In March 2012, the U.S. Environmental Protection Agency introduced a proposal for limits on carbon emissions from new power plants. While the EPA has dubbed the initiative a “common-sense step”, many in the energy industry have called it an extreme move that will mark the end of coal-fueled power generation in the U.S.
To summarize the new standard, the new rules would set a limit of 1,000 pounds of carbon dioxide per megawatt-hour of energy produced by fossil-fueled power plants. Excluded are existing power plants and those permitted to begin construction within 12 months of the proposal.
While the EPA’s New Source Performance Standard does not explicitly bar the use of any fuel source, its strict emissions criteria plainly leaves coal as a non-viable resource for new power plants in the near term. At an average of 1,800 pounds per megawatt hour, traditional coal-fired power generators would have to find the means to cut emissions by nearly half.
Through the lens of the EPA, these changes will help to encourage a diverse energy mix while also curbing harmful emissions. A fact sheet issued by the agency outlines the new standards are aimed at maintaining a diverse energy mix by encouraging development of new plants utilizing fuels sources such as natural gas. EPA goes on to highlight that the agency has also included a provision that would allow new power plants that use carbon capture and storage (CCS) technologies the option to use a 30‐year average of CO2 emissions to meet the proposed standard, rather than meeting the annual standard each year.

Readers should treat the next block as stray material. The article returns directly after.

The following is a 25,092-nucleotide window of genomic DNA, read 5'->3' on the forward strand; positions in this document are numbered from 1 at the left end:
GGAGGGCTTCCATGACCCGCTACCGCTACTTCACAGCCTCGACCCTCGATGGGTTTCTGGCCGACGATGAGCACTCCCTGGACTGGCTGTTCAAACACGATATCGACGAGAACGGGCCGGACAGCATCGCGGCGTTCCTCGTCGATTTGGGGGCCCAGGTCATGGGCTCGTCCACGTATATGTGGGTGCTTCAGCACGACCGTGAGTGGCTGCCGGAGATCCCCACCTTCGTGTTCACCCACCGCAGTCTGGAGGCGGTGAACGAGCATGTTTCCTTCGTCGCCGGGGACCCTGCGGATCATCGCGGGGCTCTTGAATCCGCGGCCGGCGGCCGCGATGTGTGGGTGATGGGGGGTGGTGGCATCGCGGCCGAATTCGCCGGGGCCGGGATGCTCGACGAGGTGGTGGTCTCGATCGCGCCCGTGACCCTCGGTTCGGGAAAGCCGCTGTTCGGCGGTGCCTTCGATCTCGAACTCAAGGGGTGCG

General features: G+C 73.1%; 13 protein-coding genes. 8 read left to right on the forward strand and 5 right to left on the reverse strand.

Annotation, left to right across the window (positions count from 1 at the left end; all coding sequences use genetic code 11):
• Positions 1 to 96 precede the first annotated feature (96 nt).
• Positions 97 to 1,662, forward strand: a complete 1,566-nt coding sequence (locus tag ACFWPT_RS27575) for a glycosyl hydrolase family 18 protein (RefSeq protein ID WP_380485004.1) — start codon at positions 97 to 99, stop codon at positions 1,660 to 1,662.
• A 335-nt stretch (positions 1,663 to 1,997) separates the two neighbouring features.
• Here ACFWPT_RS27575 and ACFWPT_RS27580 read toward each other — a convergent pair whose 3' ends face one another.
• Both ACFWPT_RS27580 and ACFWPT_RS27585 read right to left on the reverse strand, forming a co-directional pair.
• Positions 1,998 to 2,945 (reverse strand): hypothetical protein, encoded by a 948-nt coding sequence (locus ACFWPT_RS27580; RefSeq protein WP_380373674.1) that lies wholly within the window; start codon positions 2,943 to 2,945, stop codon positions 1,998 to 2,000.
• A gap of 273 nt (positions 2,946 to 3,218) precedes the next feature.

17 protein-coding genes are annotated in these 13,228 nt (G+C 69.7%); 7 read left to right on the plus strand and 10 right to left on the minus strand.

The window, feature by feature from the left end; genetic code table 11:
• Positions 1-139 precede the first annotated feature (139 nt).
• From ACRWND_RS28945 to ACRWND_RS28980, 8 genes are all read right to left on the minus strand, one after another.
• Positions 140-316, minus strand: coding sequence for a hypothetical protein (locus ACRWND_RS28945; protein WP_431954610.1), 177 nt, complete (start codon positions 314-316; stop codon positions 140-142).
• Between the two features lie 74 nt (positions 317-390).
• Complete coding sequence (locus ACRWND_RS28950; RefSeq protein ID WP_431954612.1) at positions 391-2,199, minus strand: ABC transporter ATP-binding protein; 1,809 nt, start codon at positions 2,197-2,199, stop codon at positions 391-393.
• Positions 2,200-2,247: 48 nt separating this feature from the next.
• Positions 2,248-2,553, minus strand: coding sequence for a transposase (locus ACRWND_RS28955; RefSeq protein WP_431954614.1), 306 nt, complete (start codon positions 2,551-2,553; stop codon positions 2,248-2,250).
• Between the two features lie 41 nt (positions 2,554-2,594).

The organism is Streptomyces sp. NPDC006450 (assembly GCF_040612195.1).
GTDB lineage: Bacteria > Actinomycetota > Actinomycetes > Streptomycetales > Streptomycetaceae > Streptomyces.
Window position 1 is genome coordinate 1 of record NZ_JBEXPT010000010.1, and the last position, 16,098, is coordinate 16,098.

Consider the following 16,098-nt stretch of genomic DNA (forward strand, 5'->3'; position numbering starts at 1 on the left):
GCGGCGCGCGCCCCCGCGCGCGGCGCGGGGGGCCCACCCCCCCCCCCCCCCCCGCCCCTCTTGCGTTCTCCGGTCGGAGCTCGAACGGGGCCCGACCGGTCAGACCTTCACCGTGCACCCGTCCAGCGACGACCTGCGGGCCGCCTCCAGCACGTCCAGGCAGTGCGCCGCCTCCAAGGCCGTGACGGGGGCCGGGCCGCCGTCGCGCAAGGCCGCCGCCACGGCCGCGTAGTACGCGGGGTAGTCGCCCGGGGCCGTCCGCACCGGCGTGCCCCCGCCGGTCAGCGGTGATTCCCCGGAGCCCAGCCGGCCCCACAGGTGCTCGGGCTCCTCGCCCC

On the surface, the EPA’s proposal comes across as a reasonable and timely set of regulation under the Clean Air Act. Especially if you step away from the rhetoric coming from both sides of this very charged issue. But upon more careful examination, there is a lot wrong with the new standards. It is not a balanced long-term approach and in fact will begin as a rather ineffective rule in terms of environmental control.
So what does this mean for the environment and the energy industry? In Part 2 of No Country for Old Coal we will take a closer look at the issues plaguing the EPA’s new standards and the implications these hold for both supporters and opponents of the new rules.